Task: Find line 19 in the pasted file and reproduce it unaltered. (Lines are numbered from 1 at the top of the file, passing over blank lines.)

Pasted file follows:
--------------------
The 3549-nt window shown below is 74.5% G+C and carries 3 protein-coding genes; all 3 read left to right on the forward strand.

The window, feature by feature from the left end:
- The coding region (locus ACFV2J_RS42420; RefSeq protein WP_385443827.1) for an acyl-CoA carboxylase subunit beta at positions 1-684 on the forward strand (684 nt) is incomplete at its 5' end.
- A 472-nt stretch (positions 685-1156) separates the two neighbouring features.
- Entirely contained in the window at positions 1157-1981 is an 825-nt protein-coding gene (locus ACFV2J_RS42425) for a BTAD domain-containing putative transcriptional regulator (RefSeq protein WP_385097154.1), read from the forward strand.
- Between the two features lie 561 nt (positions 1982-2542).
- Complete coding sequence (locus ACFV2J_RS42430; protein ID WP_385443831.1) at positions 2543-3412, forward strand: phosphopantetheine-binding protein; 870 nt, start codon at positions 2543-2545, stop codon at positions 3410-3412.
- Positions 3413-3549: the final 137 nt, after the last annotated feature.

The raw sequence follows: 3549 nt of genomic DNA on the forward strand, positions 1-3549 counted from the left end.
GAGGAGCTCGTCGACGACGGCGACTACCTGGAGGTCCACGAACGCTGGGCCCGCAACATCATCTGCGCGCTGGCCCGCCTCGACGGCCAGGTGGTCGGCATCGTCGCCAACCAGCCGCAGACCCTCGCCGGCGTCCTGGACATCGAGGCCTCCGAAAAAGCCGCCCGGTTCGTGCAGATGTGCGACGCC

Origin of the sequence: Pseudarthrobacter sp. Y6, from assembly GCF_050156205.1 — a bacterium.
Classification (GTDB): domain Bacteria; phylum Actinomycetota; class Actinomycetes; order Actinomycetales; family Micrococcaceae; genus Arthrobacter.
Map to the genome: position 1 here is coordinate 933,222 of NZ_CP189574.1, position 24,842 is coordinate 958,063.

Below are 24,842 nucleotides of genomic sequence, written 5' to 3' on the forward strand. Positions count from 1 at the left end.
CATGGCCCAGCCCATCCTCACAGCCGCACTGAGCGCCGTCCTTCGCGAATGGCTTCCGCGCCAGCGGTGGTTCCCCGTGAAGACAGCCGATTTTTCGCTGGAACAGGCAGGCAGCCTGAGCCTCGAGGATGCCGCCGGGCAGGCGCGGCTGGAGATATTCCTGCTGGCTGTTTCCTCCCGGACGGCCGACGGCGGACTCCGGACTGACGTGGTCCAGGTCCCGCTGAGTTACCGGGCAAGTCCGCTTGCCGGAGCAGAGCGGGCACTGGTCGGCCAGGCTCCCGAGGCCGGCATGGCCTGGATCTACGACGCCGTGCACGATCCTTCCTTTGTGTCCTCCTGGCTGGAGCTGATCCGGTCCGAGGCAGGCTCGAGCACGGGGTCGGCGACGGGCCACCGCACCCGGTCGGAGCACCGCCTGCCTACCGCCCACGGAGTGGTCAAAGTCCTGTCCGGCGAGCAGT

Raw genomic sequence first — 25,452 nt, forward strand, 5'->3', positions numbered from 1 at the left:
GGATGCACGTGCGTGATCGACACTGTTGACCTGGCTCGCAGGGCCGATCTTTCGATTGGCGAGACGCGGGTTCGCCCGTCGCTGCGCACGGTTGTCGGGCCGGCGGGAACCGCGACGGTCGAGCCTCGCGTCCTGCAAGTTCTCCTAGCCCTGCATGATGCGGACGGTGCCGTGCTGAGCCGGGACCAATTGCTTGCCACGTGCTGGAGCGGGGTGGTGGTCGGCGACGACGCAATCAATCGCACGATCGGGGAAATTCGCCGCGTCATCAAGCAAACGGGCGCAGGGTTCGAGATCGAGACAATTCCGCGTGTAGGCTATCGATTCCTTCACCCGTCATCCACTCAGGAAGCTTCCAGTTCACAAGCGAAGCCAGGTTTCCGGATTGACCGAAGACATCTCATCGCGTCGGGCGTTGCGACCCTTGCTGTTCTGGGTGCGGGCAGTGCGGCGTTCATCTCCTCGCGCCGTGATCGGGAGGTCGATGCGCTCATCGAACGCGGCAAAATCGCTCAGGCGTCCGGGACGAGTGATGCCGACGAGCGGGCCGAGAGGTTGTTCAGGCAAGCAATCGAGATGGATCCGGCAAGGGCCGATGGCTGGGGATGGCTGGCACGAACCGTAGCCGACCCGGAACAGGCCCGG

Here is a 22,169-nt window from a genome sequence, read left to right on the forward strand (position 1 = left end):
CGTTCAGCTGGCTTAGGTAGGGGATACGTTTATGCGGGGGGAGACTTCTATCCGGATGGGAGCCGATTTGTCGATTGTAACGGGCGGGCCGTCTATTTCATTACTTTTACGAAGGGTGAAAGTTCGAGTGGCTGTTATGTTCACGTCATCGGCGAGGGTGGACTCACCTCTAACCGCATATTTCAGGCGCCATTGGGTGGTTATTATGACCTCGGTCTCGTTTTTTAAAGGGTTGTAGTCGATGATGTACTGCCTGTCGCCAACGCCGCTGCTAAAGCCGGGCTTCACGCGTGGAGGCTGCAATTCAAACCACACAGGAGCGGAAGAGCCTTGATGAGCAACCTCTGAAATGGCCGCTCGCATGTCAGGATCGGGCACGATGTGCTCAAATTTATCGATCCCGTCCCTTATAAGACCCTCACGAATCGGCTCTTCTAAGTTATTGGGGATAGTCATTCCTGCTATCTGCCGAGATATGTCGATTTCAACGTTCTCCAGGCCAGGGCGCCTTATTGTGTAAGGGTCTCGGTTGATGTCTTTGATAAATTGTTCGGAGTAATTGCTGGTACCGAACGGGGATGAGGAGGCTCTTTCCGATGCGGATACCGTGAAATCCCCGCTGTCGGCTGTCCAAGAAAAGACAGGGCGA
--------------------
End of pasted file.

CGTTCAGCTGGCTTAGGTAGGGGATACGTTTATGCGGGGGGAGACTTCTATCCGGATGGGAGCCGATTTGTCGATTGTAACGGGCGGGCCGTCTATTTCATTACTTTTACGAAGGGTGAAAGTTCGAGTGGCTGTTATGTTCACGTCATCGGCGAGGGTGGACTCACCTCTAACCGCATATTTCAGGCGCCATTGGGTGGTTATTATGACCTCGGTCTCGTTTTTTAAAGGGTTGTAGTCGATGATGTACTGCCTGTCGCCAACGCCGCTGCTAAAGCCGGGCTTCACGCGTGGAGGCTGCAATTCAAACCACACAGGAGCGGAAGAGCCTTGATGAGCAACCTCTGAAATGGCCGCTCGCATGTCAGGATCGGGCACGATGTGCTCAAATTTATCGATCCCGTCCCTTATAAGACCCTCACGAATCGGCTCTTCTAAGTTATTGGGGATAGTCATTCCTGCTATCTGCCGAGATATGTCGATTTCAACGTTCTCCAGGCCAGGGCGCCTTATTGTGTAAGGGTCTCGGTTGATGTCTTTGATAAATTGTTCGGAGTAATTGCTGGTACCGAACGGGGATGAGGAGGCTCTTTCCGATGCGGATACCGTGAAATCCCCGCTGTCGGCTGTCCAAGAAAAGACAGGGCGA